• The software produced by the project SHOULD support secure protocols for all of its network communications, such as SSHv2 or later, TLS1.2 or later (HTTPS), IPsec, SFTP, and SNMPv3. Insecure protocols such as FTP, HTTP, telnet, SSLv3 or earlier, and SSHv1 SHOULD be disabled by default, and only enabled if the user specifically configures it. If the software produced by the project does not support network communications, select "not applicable" (N/A). {N/A allowed} {Met justification} [crypto_used_network]
  • The software produced by the project SHOULD, if it supports or uses TLS, support at least TLS version 1.2. Note that the predecessor of TLS was called SSL. If the software does not use TLS, select "not applicable" (N/A). {N/A allowed} {Met justification} [crypto_tls12]
  • The software produced by the project MUST, if it supports TLS, perform TLS certificate verification by default when using TLS, including on subresources. If the software does not use TLS, select "not applicable" (N/A). {N/A allowed} {Met justification} [crypto_certificate_verification]
    Note that incorrect TLS certificate verification is a common mistake. For more information, see "The Most Dangerous Code in the World: Validating SSL Certificates in Non-Browser Software" by Martin Georgiev et al. and "Do you trust this application?" by Michael Catanzaro.
  • The software produced by the project MUST, if it supports TLS, perform certificate verification before sending HTTP headers with private information (such as secure cookies). If the software does not use TLS, select "not applicable" (N/A). {N/A allowed} {Met justification} [crypto_verification_private]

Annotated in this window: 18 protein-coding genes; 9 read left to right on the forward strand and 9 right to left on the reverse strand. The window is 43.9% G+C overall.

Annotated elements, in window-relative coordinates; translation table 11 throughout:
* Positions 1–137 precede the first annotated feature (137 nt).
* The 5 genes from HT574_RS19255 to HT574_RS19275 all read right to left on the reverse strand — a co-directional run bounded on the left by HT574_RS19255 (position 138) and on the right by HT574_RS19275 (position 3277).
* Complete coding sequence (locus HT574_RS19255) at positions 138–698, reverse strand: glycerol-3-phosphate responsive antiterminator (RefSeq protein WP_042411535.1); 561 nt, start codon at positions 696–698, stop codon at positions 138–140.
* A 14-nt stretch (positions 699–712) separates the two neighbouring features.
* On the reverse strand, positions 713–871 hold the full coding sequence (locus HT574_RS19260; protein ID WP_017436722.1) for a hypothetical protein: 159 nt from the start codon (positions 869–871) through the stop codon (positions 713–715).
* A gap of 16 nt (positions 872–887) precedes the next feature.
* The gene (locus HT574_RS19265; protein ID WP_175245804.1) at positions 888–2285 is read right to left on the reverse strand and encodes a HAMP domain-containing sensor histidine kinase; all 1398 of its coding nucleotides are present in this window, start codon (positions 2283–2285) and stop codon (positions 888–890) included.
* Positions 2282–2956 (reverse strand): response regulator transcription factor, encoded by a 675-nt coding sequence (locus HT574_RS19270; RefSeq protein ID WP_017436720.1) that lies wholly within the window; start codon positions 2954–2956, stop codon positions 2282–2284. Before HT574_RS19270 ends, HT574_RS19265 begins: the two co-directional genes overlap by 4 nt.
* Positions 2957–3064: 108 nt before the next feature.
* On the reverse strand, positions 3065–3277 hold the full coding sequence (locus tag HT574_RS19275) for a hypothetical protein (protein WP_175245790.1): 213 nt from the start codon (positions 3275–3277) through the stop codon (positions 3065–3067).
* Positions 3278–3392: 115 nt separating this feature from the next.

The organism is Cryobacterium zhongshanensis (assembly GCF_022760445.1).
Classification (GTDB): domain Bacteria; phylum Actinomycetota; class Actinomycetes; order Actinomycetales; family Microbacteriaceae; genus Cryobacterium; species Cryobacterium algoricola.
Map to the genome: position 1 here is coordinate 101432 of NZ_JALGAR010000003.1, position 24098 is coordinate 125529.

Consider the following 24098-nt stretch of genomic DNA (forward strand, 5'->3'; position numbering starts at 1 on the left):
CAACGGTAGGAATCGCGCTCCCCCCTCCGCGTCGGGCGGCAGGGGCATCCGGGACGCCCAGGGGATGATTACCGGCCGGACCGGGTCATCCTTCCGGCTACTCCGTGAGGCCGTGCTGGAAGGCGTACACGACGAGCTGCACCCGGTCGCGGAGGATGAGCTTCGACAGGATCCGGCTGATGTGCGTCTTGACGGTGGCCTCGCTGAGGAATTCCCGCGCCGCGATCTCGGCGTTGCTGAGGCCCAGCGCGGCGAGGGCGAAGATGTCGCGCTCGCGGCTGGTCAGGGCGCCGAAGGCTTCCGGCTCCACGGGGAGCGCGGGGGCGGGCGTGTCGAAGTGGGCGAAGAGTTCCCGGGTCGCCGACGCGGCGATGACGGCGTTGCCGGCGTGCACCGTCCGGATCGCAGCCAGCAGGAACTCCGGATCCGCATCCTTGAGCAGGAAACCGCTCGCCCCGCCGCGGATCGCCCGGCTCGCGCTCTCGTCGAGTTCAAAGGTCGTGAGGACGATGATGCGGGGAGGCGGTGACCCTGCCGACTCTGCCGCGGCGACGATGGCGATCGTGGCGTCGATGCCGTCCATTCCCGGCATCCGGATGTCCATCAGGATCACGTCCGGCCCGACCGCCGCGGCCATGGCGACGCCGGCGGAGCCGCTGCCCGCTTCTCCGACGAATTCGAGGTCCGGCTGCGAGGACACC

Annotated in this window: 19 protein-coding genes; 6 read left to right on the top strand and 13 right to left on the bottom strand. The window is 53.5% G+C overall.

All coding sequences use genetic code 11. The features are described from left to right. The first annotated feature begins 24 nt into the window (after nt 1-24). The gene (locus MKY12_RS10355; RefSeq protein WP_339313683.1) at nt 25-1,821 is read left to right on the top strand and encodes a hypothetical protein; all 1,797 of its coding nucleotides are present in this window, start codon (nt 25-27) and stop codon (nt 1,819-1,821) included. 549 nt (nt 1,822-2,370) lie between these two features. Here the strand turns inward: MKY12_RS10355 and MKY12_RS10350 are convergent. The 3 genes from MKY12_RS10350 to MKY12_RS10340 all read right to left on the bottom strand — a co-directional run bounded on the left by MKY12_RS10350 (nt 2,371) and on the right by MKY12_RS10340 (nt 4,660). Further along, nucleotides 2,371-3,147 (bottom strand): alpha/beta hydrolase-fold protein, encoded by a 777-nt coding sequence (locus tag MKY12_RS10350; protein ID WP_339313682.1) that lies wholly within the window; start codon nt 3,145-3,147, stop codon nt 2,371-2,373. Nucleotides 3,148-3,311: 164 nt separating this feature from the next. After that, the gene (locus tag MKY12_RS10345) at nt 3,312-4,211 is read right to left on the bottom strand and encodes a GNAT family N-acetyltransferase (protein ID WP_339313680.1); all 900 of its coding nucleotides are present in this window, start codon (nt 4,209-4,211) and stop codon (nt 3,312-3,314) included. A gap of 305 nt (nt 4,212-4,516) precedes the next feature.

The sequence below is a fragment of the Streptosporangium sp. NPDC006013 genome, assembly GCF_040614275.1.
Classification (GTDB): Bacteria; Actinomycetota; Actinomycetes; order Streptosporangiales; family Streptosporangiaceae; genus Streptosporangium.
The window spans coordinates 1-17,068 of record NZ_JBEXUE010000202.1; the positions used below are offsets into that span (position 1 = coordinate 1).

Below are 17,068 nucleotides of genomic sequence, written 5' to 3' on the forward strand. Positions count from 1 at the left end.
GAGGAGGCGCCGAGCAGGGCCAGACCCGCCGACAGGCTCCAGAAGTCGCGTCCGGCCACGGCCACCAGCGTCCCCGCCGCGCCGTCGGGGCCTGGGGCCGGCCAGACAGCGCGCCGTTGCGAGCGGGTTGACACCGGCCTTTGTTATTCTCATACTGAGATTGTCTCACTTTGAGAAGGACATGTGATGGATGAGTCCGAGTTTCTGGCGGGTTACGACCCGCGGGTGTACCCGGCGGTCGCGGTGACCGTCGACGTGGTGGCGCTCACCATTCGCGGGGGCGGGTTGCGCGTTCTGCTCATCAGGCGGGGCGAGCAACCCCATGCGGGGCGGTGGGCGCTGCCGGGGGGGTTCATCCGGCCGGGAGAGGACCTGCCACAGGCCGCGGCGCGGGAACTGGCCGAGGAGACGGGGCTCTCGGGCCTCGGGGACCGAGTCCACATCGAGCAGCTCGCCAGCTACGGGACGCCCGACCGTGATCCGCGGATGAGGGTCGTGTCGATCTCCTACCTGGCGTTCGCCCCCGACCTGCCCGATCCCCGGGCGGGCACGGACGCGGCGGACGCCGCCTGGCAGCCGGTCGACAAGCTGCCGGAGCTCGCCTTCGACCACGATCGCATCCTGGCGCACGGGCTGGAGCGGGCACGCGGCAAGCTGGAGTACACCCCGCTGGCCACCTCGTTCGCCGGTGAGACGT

Secure release

  • The project MUST cryptographically sign releases of the project results intended for widespread use, and there MUST be a documented process explaining to users how they can obtain the public signing keys and verify the signature(s). The private key for these signature(s) MUST NOT be on site(s) used to directly distribute the software to the public. If releases are not intended for widespread use, select "not applicable" (N/A). {N/A justification} {Met justification} [signed_releases]
    The project results include both source code and any generated deliverables where applicable (e.g., executables, packages, and containers). Generated deliverables MAY be signed separately from source code. These MAY be implemented as signed git tags (using cryptographic digital signatures). Projects MAY provide generated results separately from tools like git, but in those cases, the separate results MUST be separately signed.
    This provides protection from compromised distribution systems. The public key must be accessible so that recipients can check the signature. The private key must not be on sites(s) distributing the software to the public; that way, even if those sites are compromised, the signature cannot be altered. This is sometimes called "code signing". A common way to implement this is by using GPG to sign the code, for example, the GPG keys of every person who signs releases could be in the project README. Node.js implements this via GPG keys in the README, but note that in the criterion we are intentionally more general: Node.js Release Team
  • It is SUGGESTED that in the version control system, each important version tag (a tag that is part of a major release, minor release, or fixes publicly noted vulnerabilities) be cryptographically signed and verifiable as described in signed_releases. {Met justification} [version_tags_signed]
    This was suggested by Kevin W. Wall (@kwwall)in issue #709.

Other security issues